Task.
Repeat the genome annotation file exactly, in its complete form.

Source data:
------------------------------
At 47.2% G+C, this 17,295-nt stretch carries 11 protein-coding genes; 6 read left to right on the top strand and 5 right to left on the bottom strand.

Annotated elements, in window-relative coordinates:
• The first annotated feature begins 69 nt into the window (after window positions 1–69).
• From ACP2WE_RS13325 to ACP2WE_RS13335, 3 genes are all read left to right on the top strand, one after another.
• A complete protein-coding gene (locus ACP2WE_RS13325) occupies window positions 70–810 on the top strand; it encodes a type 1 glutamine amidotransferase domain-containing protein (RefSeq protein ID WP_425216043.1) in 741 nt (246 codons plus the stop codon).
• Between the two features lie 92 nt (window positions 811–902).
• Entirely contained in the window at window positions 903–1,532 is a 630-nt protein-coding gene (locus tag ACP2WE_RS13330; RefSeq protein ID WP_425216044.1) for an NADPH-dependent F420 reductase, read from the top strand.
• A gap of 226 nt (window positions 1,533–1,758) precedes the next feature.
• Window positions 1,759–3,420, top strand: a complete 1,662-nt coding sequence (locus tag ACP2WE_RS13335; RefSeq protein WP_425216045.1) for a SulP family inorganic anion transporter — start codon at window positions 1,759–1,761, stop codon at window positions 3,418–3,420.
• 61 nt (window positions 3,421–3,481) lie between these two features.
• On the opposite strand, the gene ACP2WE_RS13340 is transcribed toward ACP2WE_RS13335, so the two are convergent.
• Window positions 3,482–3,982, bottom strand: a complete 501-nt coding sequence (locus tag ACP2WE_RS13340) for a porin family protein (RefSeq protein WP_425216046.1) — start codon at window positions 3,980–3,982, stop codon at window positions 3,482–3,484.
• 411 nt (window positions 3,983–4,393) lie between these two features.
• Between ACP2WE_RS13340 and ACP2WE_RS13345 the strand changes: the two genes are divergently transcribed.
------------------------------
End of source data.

At 47.2% G+C, this 17,295-nt stretch carries 11 protein-coding genes; 6 read left to right on the top strand and 5 right to left on the bottom strand.

Annotated elements, in window-relative coordinates:
• The first annotated feature begins 69 nt into the window (after window positions 1–69).
• From ACP2WE_RS13325 to ACP2WE_RS13335, 3 genes are all read left to right on the top strand, one after another.
• A complete protein-coding gene (locus ACP2WE_RS13325) occupies window positions 70–810 on the top strand; it encodes a type 1 glutamine amidotransferase domain-containing protein (RefSeq protein ID WP_425216043.1) in 741 nt (246 codons plus the stop codon).
• Between the two features lie 92 nt (window positions 811–902).
• Entirely contained in the window at window positions 903–1,532 is a 630-nt protein-coding gene (locus tag ACP2WE_RS13330; RefSeq protein ID WP_425216044.1) for an NADPH-dependent F420 reductase, read from the top strand.
• A gap of 226 nt (window positions 1,533–1,758) precedes the next feature.
• Window positions 1,759–3,420, top strand: a complete 1,662-nt coding sequence (locus tag ACP2WE_RS13335; RefSeq protein WP_425216045.1) for a SulP family inorganic anion transporter — start codon at window positions 1,759–1,761, stop codon at window positions 3,418–3,420.
• 61 nt (window positions 3,421–3,481) lie between these two features.
• On the opposite strand, the gene ACP2WE_RS13340 is transcribed toward ACP2WE_RS13335, so the two are convergent.
• Window positions 3,482–3,982, bottom strand: a complete 501-nt coding sequence (locus tag ACP2WE_RS13340) for a porin family protein (RefSeq protein WP_425216046.1) — start codon at window positions 3,980–3,982, stop codon at window positions 3,482–3,484.
• 411 nt (window positions 3,983–4,393) lie between these two features.
• Between ACP2WE_RS13340 and ACP2WE_RS13345 the strand changes: the two genes are divergently transcribed.